What Works to Reduce Victimization? Synthesizing What We Know and Where to Go From Here

Kathleen Talbot, John A. Shjarback

    Research output: Contribution to journalArticlepeer-review

    8 Scopus citations


    While some attention has been paid to "what works" to reduce crime, little is known about the effectiveness of programs designed to reduce victimization. This study systematically reviews 83 program evaluations to identify what works to (a) reduce victimization, (b) enhance beliefs/attitudes about victims, and (c) improve knowledge/awareness of victimization issues. Evidence-based findings are organized around 4 major forms of victimization, including bullying, intimate partner violence, sexual abuse, and other general forms of victimization. Determining whether certain types of programs can reduce the risk of victimization has important implications for improving people's quality of life. Based on our findings, we offer several promising directions for the next generation of research on evaluating victimization programs. The goal of this study is to improve the strength of future program evaluations, replications, and other systematic reviews as researchers and practitioners continue to learn what works to reduce victimization.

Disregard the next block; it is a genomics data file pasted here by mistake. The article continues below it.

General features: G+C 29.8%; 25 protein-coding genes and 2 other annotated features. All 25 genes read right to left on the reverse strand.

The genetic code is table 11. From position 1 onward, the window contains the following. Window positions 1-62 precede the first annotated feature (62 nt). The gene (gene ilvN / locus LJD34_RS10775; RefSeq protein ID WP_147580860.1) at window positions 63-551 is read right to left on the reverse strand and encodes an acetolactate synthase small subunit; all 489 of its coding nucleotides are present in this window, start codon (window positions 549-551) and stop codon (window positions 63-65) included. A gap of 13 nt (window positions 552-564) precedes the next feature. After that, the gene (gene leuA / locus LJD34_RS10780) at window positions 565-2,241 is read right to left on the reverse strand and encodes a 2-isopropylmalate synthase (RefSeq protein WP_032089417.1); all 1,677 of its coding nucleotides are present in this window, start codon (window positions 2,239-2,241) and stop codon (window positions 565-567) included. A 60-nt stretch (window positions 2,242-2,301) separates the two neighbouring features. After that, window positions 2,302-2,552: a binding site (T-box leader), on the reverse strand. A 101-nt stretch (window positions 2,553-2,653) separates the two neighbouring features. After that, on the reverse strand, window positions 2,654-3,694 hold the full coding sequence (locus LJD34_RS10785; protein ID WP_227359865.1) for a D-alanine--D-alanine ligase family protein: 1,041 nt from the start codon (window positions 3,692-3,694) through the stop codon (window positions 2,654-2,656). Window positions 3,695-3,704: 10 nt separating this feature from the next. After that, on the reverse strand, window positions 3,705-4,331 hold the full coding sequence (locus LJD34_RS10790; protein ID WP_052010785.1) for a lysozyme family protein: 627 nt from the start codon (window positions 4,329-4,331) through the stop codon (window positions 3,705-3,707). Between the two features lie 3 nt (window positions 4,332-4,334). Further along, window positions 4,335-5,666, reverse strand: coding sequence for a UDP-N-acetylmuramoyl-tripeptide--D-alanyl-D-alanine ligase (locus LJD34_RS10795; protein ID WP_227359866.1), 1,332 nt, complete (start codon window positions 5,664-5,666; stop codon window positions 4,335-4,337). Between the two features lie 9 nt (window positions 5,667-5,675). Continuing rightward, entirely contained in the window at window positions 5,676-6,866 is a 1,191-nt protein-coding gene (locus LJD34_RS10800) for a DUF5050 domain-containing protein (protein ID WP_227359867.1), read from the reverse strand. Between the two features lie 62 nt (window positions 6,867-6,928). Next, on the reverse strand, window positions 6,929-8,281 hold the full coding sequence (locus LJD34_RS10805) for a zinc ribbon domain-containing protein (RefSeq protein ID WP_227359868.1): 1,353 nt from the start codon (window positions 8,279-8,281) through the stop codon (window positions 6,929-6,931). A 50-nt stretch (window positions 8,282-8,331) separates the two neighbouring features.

Original languageEnglish (US)
    Pages (from-to)285-319
    Number of pages35
    JournalViolence and Victims
    Issue number2
    StatePublished - 2016

    ASJC Scopus subject areas

    • Pathology and Forensic Medicine
    • Health(social science)
    • Law


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